One of the things I was most surprised by when I got into the jobs business over a decade ago was the prevalence and practice of age discrimination in hiring right here in the USA. Oh, sure... we're not like some overseas markets where job ads explicitly demand youth, or a particular gender, or beauty(!), in the applicant, but there it is...
Well, folks, for better or worse, e-mail has become the Official Communication Medium for the 21st century job search. And you know, the folks you're trying to reach receive just as much e-mail as you do!
So how do you stand out in the crowd without resorting to gimmickry?
Well, I sat down with my Online Editor Jennifer Machiaverna, and our Director, CRM Michael McCurdy (who recently joined us from Match.com!) to think it through. I mean, if the three of us, who know a thing or two about e-mail, can't give you great advice, then we should just hang up our mouses and ergonomic office chairs and go do something else for a living.
We put our heads together to come up with these eight easy tips for making your e-mail radiate the message "Read Me! Read Me!" So take a good look at these tips and then let your e-mail shine on, you crazy diamond!
1) Your subject line should say why you are sending the email.
"Over-achieving Sales Executive - John Smith" is much more effective than "Responding to job post". Putting your name in your subject line will help the hiring manager, who's already strapped for time, stay organized. And providing a theme - with just a tiny bit of self-promotion, will remind them why it's important to read your email.
2) Cut to the chase. Quickly.
"I'm writing to apply for the Senior Manager, Logistics position as my 20 years in logistics with Wal-Mart and Target make me a great fit for your company"... is the right way to start off your e-mail. Put all the details into later paragraphs. This is super-helpful in this "Age of Blackberry" so that your recipient doesn't need to scroll down or select "more" to get the full message. (As a side note, I frankly personally prefer the simple present tense "I write to apply..." versus the present progressive tense "I am writing to apply..." but most people find that a bit quirky and formal, so use at your discretion!)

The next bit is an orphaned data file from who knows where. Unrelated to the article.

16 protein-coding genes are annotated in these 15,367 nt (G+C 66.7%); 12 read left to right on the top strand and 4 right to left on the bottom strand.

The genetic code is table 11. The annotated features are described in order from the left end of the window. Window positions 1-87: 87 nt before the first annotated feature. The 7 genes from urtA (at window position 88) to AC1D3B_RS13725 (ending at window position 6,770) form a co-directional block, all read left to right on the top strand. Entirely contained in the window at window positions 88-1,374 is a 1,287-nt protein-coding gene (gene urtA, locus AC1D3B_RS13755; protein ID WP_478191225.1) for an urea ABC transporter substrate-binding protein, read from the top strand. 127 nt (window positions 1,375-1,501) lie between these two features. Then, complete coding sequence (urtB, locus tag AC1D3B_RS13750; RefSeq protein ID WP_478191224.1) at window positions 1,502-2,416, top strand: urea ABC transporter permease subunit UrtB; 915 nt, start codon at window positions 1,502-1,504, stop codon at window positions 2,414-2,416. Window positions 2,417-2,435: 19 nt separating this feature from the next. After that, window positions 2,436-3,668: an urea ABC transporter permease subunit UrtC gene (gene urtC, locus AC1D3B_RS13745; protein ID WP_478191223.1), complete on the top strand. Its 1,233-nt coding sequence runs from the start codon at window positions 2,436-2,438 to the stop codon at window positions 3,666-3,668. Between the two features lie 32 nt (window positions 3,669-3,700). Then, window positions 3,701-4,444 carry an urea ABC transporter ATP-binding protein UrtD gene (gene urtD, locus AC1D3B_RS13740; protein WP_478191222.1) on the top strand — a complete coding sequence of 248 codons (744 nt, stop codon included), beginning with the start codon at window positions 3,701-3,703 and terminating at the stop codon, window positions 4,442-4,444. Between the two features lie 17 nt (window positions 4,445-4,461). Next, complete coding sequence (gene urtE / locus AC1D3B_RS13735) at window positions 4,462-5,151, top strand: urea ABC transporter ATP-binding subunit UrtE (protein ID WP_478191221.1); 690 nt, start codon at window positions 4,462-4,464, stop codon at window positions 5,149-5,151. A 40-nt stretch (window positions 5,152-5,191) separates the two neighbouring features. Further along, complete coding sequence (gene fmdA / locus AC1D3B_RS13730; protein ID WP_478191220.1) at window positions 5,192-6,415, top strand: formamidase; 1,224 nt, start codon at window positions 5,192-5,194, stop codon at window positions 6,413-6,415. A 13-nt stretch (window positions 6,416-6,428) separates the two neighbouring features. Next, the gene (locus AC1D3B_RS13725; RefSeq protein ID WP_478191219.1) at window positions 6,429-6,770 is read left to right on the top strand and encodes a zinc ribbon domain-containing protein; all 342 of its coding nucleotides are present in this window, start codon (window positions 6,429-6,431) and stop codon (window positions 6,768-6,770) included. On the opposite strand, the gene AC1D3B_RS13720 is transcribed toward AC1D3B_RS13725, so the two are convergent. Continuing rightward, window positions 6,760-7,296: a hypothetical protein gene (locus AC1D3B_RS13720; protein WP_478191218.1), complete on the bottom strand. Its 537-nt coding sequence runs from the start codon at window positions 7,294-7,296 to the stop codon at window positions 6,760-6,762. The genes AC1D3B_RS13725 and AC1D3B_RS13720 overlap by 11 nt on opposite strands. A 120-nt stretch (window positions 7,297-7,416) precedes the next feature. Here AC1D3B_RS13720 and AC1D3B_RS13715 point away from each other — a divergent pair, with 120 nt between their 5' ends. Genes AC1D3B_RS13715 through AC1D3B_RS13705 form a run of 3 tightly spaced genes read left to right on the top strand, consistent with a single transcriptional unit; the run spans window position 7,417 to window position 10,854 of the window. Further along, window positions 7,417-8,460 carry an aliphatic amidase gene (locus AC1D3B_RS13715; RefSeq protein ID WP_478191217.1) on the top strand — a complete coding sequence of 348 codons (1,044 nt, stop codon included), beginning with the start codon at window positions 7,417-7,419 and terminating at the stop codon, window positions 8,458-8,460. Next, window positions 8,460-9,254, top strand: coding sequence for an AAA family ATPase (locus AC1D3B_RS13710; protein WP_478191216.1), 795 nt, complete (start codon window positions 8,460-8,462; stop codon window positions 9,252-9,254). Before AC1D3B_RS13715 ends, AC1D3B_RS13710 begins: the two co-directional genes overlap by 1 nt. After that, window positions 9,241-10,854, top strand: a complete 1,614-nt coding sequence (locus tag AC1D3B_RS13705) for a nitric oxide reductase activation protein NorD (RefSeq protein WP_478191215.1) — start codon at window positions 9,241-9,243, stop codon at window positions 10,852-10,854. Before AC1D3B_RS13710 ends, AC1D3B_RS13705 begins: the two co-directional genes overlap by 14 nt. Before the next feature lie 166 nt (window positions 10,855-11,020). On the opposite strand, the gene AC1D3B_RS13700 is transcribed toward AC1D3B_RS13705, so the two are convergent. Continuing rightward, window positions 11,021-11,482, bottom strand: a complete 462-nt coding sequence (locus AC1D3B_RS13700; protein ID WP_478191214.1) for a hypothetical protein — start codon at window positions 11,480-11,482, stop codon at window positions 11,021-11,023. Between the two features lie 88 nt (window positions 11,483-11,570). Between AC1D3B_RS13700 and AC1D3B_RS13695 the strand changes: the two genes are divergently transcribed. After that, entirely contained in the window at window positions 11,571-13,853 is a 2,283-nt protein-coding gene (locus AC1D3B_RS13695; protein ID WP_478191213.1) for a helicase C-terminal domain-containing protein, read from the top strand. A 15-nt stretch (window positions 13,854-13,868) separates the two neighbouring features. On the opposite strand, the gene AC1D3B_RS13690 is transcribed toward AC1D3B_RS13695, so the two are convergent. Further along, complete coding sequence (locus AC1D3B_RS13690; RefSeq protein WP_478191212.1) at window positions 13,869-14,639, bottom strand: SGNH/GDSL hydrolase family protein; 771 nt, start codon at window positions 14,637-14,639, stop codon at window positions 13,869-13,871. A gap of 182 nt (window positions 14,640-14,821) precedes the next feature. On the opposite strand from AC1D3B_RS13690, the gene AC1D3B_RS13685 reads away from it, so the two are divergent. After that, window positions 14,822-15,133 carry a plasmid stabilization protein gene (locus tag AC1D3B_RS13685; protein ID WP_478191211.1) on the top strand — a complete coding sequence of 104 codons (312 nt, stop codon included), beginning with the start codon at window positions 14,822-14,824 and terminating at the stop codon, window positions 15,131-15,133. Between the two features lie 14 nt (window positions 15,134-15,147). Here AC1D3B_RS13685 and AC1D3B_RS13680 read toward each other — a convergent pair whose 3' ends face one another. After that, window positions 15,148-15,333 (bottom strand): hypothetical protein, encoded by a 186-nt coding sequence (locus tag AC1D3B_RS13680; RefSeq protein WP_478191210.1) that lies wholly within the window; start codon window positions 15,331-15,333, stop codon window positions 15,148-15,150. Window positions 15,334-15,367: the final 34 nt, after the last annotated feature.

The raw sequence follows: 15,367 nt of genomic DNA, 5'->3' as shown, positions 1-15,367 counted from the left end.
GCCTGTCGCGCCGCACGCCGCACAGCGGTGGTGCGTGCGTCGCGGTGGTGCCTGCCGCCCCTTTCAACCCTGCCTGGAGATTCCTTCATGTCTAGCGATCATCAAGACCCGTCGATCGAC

3) Use bold, sparingly, to accentuate words that you'd like emphasized.
4) Number or alpha-bullet points.
When you have 8, 9, or 31 different points and they are undifferentiated, it is very difficult for your reader to sort through them or ask follow up questions. Use a), b), c) or 1), 2), 3) to break up the email, clarify your main points, and make responding to you easy.
5) Attach with caution!
MS Word documents are the safest form for resume attachments. Always send your resume as a .doc or .txt unless a recruiter specifically requests otherwise. While formats like PDF's may seem harmless, Adobe isn't nearly as common as MS Office. They've been known to unexpectedly crash systems and generally take a few seconds longer to download and open than Word documents. Don't give a recruiter a single reason to throw your correspondence in the trash bin. If a recruiter or job listing specifically says "no attachments", be sure to follow the rules!
6) Include a clear "call to action".
In the e-mail biz, a "call to action" is just that - your request that the reader of your e-mail do something. Well, what do you want the reader to do and in what timeframe?
Be very clear about your expectation or request - "So can you please confirm our phone interview for 2 p.m. on Thursday, April 6th?" And, in turn, be very clear about the actions you're going to take, being as specific as is humanly possible:
"I followed up with Lindsay and she's requested additional references from my time at Apple. I'll have those to her by
4 p.m. Wednesday."
7) Delete every word that is not absolutely essential.
After you've written an e-mail, please go back through and delete every single word that is not absolutely essential to achieving your meaning. Just like everybody else, recruiters don't have time to read through wordy cover letters, so keep it simple!
For example, you might replace:
"I am an award-winning sales executive who has proven on numerous occasions to greatly increase the productivity of employees under me and raise revenue company-wide"
With the much shorter and more meaningful:
"Increased company revenue by 70%".
The person who writes e-mails with the fewest words is my hero!
8) Check out what George Orwell, author of "1984" and "Animal Farm", has to say on the topic.
So, Readers, there's advice from me and my colleagues on writing great e-mail. Follow it and our recruiter friends and your contacts will silently thank you.
And, say, if you have your own e-mail tips let us know and we'll publish the best ones in next Wednesday's Executive Coach!
Good luck with the job hunt this week, Readers... I'm rooting for ya!